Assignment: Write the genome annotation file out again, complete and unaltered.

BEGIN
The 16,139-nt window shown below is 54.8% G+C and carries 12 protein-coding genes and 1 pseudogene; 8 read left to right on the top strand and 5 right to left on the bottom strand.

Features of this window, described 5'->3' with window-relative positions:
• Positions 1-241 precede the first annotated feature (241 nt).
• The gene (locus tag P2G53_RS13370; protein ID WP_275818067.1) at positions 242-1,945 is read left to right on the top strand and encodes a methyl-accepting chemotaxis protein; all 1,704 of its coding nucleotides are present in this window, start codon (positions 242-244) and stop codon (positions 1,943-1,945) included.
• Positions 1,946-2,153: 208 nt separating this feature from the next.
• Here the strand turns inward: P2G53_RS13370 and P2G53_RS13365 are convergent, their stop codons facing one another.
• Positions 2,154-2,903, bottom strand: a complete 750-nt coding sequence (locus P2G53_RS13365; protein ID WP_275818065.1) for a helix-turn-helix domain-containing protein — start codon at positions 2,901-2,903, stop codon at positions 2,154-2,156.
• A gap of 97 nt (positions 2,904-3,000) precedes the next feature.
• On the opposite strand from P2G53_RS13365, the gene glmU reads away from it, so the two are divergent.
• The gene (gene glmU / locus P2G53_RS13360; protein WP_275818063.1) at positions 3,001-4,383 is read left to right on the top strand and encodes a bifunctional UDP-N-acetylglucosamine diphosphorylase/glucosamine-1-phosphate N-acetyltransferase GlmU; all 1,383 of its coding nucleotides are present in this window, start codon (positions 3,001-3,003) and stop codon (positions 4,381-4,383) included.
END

The 16,139-nt window shown below is 54.8% G+C and carries 12 protein-coding genes and 1 pseudogene; 8 read left to right on the top strand and 5 right to left on the bottom strand.

Features of this window, described 5'->3' with window-relative positions:
• Positions 1-241 precede the first annotated feature (241 nt).
• The gene (locus tag P2G53_RS13370; protein ID WP_275818067.1) at positions 242-1,945 is read left to right on the top strand and encodes a methyl-accepting chemotaxis protein; all 1,704 of its coding nucleotides are present in this window, start codon (positions 242-244) and stop codon (positions 1,943-1,945) included.
• Positions 1,946-2,153: 208 nt separating this feature from the next.
• Here the strand turns inward: P2G53_RS13370 and P2G53_RS13365 are convergent, their stop codons facing one another.
• Positions 2,154-2,903, bottom strand: a complete 750-nt coding sequence (locus P2G53_RS13365; protein ID WP_275818065.1) for a helix-turn-helix domain-containing protein — start codon at positions 2,901-2,903, stop codon at positions 2,154-2,156.
• A gap of 97 nt (positions 2,904-3,000) precedes the next feature.
• On the opposite strand from P2G53_RS13365, the gene glmU reads away from it, so the two are divergent.
• The gene (gene glmU / locus P2G53_RS13360; protein WP_275818063.1) at positions 3,001-4,383 is read left to right on the top strand and encodes a bifunctional UDP-N-acetylglucosamine diphosphorylase/glucosamine-1-phosphate N-acetyltransferase GlmU; all 1,383 of its coding nucleotides are present in this window, start codon (positions 3,001-3,003) and stop codon (positions 4,381-4,383) included.